The Burden of Proof for Obtaining a Final Restraining Order in NJ
By Snyder Sarno D'Aniello Maceri & da Costa LLC on February 13, 2018
In any determination of whether a Final Restraining Order (“FRO”) should be granted for a violation of the Prevention of Domestic Violence Act (“PDVA”), New Jersey courts follow a two-step analysis under Silver v. Silver, 387 N.J. Super. 113, 125-126 (App. Div. 2006). The two prongs of the Silver test require a court to determine (1) that the alleged victim has proven by a preponderance of the credible evidence that one of the predicate acts set forth in N.J.S.A. 2C:25-19(a) has occurred; and (2) that the FRO is necessary to protect the alleged victim from further acts or threats of violence. In assessing the second prong, courts use a “totality of the circumstances” approach.
A few of the most common predicate acts set forth in N.J.S.A. 2C:25-19(a) are as follows: (1) assault; (2) kidnapping; (3) sexual assault; (4) criminal mischief; (5) harassment; (6) lewdness; and (7) criminal sexual contact. Upon the entry of an FRO, a court may then make decisions regarding custody and/or parenting time modifications in line with the best interests of the child. The Appellate Division recently decided G.M. v. C.V., a case addressing the burden of proof in obtaining an FRO in New Jersey.
In G.M., the parties were married for ten years with three children before getting a divorce in March 2014. In August 2004, the ex-husband (plaintiff) alleged that his former spouse (defendant) harassed him. He obtained a temporary restraining order (TRO) under the PVDA after his complaint stated that defendant made repeated calls that were “harassing and threatening.” She also incessantly called plaintiff’s girlfriend.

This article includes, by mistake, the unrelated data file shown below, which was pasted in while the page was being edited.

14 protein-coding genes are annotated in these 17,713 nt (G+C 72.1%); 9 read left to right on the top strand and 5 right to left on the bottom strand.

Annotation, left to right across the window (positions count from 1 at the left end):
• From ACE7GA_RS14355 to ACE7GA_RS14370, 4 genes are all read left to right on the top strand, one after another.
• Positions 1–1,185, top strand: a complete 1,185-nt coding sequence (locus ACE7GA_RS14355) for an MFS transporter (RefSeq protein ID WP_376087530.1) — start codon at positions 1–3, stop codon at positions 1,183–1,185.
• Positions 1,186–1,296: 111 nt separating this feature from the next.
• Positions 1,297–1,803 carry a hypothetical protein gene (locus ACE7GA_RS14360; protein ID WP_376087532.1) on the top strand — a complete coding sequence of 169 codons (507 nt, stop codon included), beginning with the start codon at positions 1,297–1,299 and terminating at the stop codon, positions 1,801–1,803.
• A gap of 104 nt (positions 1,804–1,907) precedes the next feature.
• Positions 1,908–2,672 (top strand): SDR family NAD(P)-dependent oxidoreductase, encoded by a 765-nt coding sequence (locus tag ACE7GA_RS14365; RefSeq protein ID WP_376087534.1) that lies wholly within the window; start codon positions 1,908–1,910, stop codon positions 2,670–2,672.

In obtaining the TRO, plaintiff also claimed that defendant committed acts of domestic violence against him in the past. The most vulgar acts defendant allegedly committed included the following: (1) stabbing plaintiff in the arm; (2) chasing plaintiff with butcher knives; (3) locking him out of the house in cold weather just before he was scheduled to have his heart examined; (4) threatening to drive the car off the road while he was a passenger; (5) hitting him in the head with a tripod; and (6) kicking him in the ribs, legs and chest.
An FRO was entered in August 2014 after the judge found that defendants’ actions constituted domestic violence. The FRO prevented defendant from communications with “plaintiff’s girlfriend, her employer, and plaintiff’s brother and sister-in-law.” The order also limited defendant’s communications with plaintiff to “non-harassing/non-abusive parenting issues concerning the children” and required that she undergo a mental health exam.
Defendant eventually moved to dissolve the FRO in March 2016 in an effort to mediate a new parenting time schedule on the claim that there had been a substantial change in circumstances. Specifically, she alleged that plaintiffs’ relocation to Florida and her trouble in finding employment warranted the dissolution of the FRO. She also stated that since the FRO was entered, the parties had partnered on a real estate venture and shared a hotel with the children together for a weekend. Regarding her relationship with plaintiff’s girlfriend, she asserted that they were friendly up until 2014 and 2015 when defendant started filing post-judgment motions and an order to show cause (OTSC) claiming that she took their son to Florida and did not return him on time.